The currently-released Across The Spider-Verse is receiving similar acclaim for its own story and character dynamics, with audiences cheering the new heroes on for their new adventure (especially the little boy at my screening who adores Miles Morales).  Audiences respond to great stories and characters they can relate to, something Lord and Miller clearly understand when writing these and are all the better for it.

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Then there’s the animation styles applied.  No other animated film in recent memory has used its technology to look quite like the Spider-Verse movies, and while other studios are starting to catch up (just see the ads for Teenage Mutant Ninja Turtles: Mutant Mayhem), the Spiderverse movies truly were and are visual trailblazers that took a big risk and are seeing it pay off in a huge way.  No other movie out there right now looks exactly like Across The Spider-Verse, and while that may change in time, what will help it and its franchise stand tall as the years go by are the stories and characters its makers provided.

You can read the full Rolling Stone interview here.

Spider-Man: Across the Spider-Verse swings into theatres on June 2, 2023.

About Spider-Man: Across the Spider-Verse

Spider-Man: Across the Spider-Verse

Release date: June 2, 2023 (USA)
Directors: Joaquim Dos Santos, Justin K. Thompson, Kemp Powers
Written by: Phil Lord, Christopher Miller, David Callaham
Producers: Avie Arad, Amy Pascal, Phil Lord, Christopher MIller, Christina Steinberg
Production: Columbia Pictures, Sony Pictures Animation, Marvel Entertainment, Arad Productions, Lord Miller Productions, Pascal Pictures
Distribution: Sony Pictures Entertainment Motion Picture Group, Sony Pictures Releasing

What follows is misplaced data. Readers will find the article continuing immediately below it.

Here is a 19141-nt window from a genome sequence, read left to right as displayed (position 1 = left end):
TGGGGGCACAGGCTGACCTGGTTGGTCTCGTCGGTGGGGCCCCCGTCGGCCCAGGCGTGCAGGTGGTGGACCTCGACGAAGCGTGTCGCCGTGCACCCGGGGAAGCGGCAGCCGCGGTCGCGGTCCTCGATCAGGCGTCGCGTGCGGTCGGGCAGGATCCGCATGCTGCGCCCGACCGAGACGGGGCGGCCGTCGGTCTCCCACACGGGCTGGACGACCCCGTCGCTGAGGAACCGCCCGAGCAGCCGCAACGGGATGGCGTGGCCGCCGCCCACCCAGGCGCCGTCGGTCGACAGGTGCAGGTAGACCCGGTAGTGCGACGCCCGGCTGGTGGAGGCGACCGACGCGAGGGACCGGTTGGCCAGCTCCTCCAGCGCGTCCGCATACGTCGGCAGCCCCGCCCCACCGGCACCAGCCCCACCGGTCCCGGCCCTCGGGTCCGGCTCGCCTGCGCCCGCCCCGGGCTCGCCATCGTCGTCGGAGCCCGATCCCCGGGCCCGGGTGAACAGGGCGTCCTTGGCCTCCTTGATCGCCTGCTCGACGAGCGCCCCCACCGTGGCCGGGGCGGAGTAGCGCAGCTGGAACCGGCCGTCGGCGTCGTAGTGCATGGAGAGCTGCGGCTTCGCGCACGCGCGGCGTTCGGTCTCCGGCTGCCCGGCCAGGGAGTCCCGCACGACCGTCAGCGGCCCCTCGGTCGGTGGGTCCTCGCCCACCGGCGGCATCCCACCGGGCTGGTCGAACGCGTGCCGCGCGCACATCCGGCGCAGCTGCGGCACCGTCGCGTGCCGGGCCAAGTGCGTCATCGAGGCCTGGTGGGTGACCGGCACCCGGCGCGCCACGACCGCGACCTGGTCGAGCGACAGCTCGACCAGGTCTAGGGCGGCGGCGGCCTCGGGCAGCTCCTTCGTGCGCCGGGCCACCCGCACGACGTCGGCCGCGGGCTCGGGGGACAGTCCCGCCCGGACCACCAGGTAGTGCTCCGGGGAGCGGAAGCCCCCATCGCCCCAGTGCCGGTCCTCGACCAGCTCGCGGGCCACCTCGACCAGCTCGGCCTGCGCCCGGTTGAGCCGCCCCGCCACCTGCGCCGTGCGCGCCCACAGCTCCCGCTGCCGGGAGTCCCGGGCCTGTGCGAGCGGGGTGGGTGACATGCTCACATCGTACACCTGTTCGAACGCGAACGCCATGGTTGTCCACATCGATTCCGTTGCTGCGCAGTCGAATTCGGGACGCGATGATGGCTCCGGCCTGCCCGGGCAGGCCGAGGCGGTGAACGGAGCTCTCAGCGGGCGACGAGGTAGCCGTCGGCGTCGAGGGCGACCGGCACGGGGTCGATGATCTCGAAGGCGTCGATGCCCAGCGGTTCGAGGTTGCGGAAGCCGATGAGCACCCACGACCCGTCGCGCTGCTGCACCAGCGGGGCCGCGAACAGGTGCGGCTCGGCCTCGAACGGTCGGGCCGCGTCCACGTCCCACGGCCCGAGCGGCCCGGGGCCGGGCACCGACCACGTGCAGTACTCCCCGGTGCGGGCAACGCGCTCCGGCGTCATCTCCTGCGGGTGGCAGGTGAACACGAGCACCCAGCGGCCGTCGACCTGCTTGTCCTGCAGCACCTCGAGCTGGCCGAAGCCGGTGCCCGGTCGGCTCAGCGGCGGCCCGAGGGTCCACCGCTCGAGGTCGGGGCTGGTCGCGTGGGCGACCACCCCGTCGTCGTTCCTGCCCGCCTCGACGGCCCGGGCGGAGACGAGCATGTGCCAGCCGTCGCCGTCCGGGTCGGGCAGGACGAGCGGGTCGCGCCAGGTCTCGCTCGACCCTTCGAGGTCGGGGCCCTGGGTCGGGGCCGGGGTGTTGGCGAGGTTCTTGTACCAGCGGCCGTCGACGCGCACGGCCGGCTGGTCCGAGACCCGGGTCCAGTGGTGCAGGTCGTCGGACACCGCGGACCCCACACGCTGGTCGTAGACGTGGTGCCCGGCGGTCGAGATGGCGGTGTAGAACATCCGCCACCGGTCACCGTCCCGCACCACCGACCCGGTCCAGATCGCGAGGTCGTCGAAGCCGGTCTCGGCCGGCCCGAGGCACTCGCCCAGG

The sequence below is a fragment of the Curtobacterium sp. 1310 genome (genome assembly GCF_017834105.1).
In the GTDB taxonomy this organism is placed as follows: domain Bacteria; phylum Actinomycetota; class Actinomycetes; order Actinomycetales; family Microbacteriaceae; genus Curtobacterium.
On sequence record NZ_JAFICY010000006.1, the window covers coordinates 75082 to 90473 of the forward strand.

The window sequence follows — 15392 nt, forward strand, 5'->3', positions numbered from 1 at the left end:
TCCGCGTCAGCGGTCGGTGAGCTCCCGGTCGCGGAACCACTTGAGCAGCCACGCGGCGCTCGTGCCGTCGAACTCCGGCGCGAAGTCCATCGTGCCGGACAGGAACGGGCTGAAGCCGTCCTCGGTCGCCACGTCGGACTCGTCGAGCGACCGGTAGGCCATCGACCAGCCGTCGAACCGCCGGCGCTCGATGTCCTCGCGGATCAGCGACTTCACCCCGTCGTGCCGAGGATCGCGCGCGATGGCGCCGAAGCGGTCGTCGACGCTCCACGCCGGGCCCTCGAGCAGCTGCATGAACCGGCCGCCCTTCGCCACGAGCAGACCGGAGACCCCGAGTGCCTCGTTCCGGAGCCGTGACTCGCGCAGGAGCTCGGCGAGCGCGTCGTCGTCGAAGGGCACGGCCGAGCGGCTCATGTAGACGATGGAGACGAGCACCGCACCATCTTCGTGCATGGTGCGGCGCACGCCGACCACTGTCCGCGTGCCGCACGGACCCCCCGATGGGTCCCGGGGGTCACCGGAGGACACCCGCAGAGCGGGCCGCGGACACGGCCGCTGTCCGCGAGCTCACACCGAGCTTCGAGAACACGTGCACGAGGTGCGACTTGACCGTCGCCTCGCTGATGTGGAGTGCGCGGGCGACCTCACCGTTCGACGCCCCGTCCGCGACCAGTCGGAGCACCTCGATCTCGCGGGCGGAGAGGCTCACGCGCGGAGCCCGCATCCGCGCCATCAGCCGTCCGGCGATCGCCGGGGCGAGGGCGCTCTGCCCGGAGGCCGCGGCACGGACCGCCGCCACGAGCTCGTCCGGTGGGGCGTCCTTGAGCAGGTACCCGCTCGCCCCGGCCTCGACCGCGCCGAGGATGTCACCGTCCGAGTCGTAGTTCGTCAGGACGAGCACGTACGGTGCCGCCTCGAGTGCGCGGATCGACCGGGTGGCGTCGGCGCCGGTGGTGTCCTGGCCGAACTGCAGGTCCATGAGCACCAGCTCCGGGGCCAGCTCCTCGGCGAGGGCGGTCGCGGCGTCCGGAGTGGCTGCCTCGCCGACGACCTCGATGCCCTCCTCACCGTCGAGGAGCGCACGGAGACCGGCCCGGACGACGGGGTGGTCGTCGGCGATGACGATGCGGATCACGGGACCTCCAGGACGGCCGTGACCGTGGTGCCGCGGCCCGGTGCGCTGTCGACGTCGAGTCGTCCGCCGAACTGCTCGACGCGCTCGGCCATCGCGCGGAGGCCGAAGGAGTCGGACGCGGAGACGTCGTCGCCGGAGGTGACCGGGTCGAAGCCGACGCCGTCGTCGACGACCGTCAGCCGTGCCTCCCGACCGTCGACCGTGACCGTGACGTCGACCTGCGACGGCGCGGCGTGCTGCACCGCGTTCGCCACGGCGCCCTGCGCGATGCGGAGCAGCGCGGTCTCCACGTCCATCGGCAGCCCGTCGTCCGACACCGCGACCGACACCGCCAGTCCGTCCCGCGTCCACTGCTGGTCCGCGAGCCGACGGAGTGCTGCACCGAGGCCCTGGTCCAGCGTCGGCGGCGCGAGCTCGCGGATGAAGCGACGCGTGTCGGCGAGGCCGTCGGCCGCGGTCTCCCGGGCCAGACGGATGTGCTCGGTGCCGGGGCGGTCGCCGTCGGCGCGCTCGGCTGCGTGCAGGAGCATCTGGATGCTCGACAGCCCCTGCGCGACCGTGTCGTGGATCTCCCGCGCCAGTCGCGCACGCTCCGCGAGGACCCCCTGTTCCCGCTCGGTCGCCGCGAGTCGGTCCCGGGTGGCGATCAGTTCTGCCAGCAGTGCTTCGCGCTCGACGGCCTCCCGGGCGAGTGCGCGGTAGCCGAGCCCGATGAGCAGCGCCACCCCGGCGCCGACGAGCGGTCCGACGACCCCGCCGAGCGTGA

Runtime: 140 minutes / 2hr 20min
Post Credits: None (leave so they can clean the theater)
Cast: Shameik Moore, Hailee Steinfeld, Brian Tyree Henry, Luna Lauren Vélez, Jake Johnson, Jason Schwartzman, Issa Rae, Karan Soni, Daniel Kaluuya, Oscar Isaac

Miles Morales returns for the next chapter of the Oscar®-winning Spider-Verse saga, Spider-Man™: Across the Spider-Verse. After reuniting with Gwen Stacy, Brooklyn’s full-time, friendly neighborhood Spider-Man is catapulted across the Multiverse, where he encounters a team of Spider-People charged with protecting its very existence. But when the heroes clash on how to handle a new threat, Miles finds himself pitted against the other Spiders and must redefine what it means to be a hero so he can save the people he loves most.

What do you think of Lord and Miller’s comments regarding Superhero Fatigue?  Have you seen Across The Spider-Verse?  Who’s your favorite iteration of Spider-Man?  Let us know on our Social Media.

KEEP READING: ‘Spider-Man: Across the Spider-Verse’ – 14-Year-Old Animated The Wild [SPOILER] Scene


Kevin Thomas

Kevin Thomas

Kevin Thomas is a film-loving college graduate who has been writing film reviews since age 10. He approaches life with a sense of humor and optimism and lives in Georgia with his 2 dogs.